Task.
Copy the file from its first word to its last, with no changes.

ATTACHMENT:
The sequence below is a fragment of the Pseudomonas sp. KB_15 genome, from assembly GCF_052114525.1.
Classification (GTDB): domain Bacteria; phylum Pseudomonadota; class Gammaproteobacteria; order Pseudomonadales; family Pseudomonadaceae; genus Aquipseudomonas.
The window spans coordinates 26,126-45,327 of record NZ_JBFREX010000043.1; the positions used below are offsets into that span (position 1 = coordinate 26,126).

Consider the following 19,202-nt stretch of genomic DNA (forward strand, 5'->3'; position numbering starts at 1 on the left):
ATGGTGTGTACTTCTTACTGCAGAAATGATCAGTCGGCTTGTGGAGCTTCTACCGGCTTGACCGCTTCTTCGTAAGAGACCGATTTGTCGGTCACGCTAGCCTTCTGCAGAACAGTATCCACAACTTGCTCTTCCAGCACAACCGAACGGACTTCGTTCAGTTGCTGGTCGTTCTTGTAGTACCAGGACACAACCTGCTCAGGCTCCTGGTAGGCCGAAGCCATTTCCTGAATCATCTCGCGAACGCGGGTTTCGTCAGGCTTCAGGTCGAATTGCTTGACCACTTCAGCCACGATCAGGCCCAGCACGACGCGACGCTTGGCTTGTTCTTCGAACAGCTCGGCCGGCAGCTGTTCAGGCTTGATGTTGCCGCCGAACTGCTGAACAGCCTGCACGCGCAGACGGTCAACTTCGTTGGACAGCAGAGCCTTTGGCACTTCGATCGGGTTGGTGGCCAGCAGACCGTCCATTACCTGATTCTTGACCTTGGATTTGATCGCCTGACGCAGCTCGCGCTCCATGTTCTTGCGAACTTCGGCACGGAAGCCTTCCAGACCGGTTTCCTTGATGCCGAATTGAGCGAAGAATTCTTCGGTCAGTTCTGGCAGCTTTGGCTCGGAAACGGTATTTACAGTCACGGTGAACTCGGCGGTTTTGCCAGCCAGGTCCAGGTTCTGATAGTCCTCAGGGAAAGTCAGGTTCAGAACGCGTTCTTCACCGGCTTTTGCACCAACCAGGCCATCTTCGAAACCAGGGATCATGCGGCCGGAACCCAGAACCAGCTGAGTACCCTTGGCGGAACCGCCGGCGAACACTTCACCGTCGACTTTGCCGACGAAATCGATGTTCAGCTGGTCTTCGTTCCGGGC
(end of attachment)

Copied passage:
The sequence below is a fragment of the Pseudomonas sp. KB_15 genome, from assembly GCF_052114525.1.
Classification (GTDB): domain Bacteria; phylum Pseudomonadota; class Gammaproteobacteria; order Pseudomonadales; family Pseudomonadaceae; genus Aquipseudomonas.
The window spans coordinates 26,126-45,327 of record NZ_JBFREX010000043.1; the positions used below are offsets into that span (position 1 = coordinate 26,126).

Consider the following 19,202-nt stretch of genomic DNA (forward strand, 5'->3'; position numbering starts at 1 on the left):
ATGGTGTGTACTTCTTACTGCAGAAATGATCAGTCGGCTTGTGGAGCTTCTACCGGCTTGACCGCTTCTTCGTAAGAGACCGATTTGTCGGTCACGCTAGCCTTCTGCAGAACAGTATCCACAACTTGCTCTTCCAGCACAACCGAACGGACTTCGTTCAGTTGCTGGTCGTTCTTGTAGTACCAGGACACAACCTGCTCAGGCTCCTGGTAGGCCGAAGCCATTTCCTGAATCATCTCGCGAACGCGGGTTTCGTCAGGCTTCAGGTCGAATTGCTTGACCACTTCAGCCACGATCAGGCCCAGCACGACGCGACGCTTGGCTTGTTCTTCGAACAGCTCGGCCGGCAGCTGTTCAGGCTTGATGTTGCCGCCGAACTGCTGAACAGCCTGCACGCGCAGACGGTCAACTTCGTTGGACAGCAGAGCCTTTGGCACTTCGATCGGGTTGGTGGCCAGCAGACCGTCCATTACCTGATTCTTGACCTTGGATTTGATCGCCTGACGCAGCTCGCGCTCCATGTTCTTGCGAACTTCGGCACGGAAGCCTTCCAGACCGGTTTCCTTGATGCCGAATTGAGCGAAGAATTCTTCGGTCAGTTCTGGCAGCTTTGGCTCGGAAACGGTATTTACAGTCACGGTGAACTCGGCGGTTTTGCCAGCCAGGTCCAGGTTCTGATAGTCCTCAGGGAAAGTCAGGTTCAGAACGCGTTCTTCACCGGCTTTTGCACCAACCAGGCCATCTTCGAAACCAGGGATCATGCGGCCGGAACCCAGAACCAGCTGAGTACCCTTGGCGGAACCGCCGGCGAACACTTCACCGTCGACTTTGCCGACGAAATCGATGTTCAGCTGGTCTTCGTTCCGGGC